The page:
AimsThe risk of contrast-induced nephropathy (CIN) with radiocontrast use during left ventricular (LV) lead placement for cardiac resynchronization therapy (CRT) is unknown. It is unclear as to whether minimizing contrast use impacts adequacy of LV lead placement.Methods and resultsA retrospective analysis was performed of all LV leads placed for CRT at Mayo Clinic, Rochester, MN from 16 March 2001 to 1 April 2009. The primary goal was to assess risk of CIN and adequacy of lead placement depending on the amount of contrast administered during CRT placement. Contrast-induced nephropathy was defined as a <25 increase in serum creatinine <48 h post-procedurally. Adequacy of lead placement was assessed in a blinded fashion by review of procedural fluoroscopic and post-procedural radiographic images. Eight hundred and twenty-two subjects were divided based on the amount of procedural contrast used into tertile 1 (<55 mL, 257 patients), tertile 2 (5594 mL, 261 patients), and tertile 3 (<95 mL, 304 patients). Contrast-induced nephropathy occurred in 5.4 of patients in tertile 1, 5.4 in tertile 2 and 11.8 in tertile 3 (P 0.004). Among the tertiles, lead positioning was optimal in 95, 80 and 66, respectively (P < 0.0001). Fluoroscopic time was 34 ± 23, 42 ± 26, and 48 ± 30 min in tertiles 1, 2, and 3 (P < 0.0001). ConclusionRisk of CIN with CRT implantations was substantial. Increased volume of radiocontrast used for LV lead placement was associated with substantially increased risk of CIN. Minimal contrast use was associated with decreased procedural times without adverse impact on adequacy of lead placement.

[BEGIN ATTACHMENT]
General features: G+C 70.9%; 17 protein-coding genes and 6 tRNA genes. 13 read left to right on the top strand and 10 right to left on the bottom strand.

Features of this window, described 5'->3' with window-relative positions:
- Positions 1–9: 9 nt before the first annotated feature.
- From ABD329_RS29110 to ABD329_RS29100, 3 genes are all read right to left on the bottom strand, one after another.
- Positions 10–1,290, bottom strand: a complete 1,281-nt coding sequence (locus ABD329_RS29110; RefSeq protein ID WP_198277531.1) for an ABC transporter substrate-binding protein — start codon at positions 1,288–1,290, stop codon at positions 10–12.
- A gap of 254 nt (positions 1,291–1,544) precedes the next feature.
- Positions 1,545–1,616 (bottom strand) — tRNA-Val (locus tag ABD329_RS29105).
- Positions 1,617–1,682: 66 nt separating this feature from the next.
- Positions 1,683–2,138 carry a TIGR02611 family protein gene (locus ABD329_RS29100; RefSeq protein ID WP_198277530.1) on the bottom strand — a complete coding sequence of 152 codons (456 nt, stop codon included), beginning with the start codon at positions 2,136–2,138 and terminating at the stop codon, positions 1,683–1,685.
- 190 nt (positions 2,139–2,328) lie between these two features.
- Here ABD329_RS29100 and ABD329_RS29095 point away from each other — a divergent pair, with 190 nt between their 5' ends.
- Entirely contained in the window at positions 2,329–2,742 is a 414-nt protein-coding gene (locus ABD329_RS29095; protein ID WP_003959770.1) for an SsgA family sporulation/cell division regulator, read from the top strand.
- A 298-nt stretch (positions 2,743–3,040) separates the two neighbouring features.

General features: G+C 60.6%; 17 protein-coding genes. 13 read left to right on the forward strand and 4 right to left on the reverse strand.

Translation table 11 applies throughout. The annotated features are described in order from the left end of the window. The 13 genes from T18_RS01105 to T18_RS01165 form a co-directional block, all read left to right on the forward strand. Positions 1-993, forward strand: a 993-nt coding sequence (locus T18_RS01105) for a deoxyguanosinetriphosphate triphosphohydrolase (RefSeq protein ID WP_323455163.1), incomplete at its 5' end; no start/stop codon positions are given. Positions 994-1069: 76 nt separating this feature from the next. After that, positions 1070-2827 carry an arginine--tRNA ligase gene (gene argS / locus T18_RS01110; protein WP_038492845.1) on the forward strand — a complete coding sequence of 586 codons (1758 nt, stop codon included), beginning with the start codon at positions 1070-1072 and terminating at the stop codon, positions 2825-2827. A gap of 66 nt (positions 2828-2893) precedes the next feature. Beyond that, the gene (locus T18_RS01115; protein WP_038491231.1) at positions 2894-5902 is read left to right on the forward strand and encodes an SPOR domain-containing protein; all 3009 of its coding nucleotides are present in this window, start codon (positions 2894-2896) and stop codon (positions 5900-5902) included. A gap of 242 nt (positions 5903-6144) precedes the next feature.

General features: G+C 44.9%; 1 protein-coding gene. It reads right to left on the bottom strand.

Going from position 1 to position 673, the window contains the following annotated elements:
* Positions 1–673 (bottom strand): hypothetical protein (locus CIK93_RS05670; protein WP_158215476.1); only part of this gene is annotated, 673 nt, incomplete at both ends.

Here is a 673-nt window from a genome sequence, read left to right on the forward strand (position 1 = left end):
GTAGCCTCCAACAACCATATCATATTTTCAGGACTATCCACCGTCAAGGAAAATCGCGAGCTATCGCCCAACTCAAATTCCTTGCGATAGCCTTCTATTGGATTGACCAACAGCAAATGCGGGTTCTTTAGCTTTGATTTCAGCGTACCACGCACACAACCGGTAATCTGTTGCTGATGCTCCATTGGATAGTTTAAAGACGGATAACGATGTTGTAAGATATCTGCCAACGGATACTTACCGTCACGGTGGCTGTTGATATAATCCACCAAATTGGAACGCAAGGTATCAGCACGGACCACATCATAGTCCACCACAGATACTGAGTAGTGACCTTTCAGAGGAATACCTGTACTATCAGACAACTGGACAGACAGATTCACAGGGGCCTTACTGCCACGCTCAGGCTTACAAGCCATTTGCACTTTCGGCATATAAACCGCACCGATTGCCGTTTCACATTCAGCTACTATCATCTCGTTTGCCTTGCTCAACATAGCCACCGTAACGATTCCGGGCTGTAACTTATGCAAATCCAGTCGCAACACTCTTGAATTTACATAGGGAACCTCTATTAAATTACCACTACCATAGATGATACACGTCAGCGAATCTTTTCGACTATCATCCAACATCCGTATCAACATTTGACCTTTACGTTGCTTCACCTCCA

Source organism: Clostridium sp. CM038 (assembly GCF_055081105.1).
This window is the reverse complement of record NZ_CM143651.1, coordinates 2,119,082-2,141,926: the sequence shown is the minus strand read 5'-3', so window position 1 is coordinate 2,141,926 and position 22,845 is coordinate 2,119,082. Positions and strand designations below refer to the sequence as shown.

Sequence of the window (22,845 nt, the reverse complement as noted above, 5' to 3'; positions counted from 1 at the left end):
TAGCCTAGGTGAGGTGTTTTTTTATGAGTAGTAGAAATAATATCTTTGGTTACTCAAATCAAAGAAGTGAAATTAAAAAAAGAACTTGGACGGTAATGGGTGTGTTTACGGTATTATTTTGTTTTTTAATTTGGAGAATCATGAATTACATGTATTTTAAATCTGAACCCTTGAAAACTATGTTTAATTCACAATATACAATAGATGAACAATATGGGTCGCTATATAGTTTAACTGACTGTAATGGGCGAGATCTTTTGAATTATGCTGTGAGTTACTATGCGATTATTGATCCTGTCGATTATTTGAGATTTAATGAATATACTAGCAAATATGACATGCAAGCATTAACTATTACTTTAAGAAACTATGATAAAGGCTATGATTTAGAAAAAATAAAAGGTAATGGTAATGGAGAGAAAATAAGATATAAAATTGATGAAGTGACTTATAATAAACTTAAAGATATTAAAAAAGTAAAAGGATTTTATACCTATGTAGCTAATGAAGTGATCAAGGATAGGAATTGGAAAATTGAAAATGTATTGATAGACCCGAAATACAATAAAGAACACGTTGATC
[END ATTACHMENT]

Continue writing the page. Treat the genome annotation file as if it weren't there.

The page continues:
- Cardiac resynchronization therapy (CRT)
- Contrast-induced nephropathy
- Device implantation
- LV lead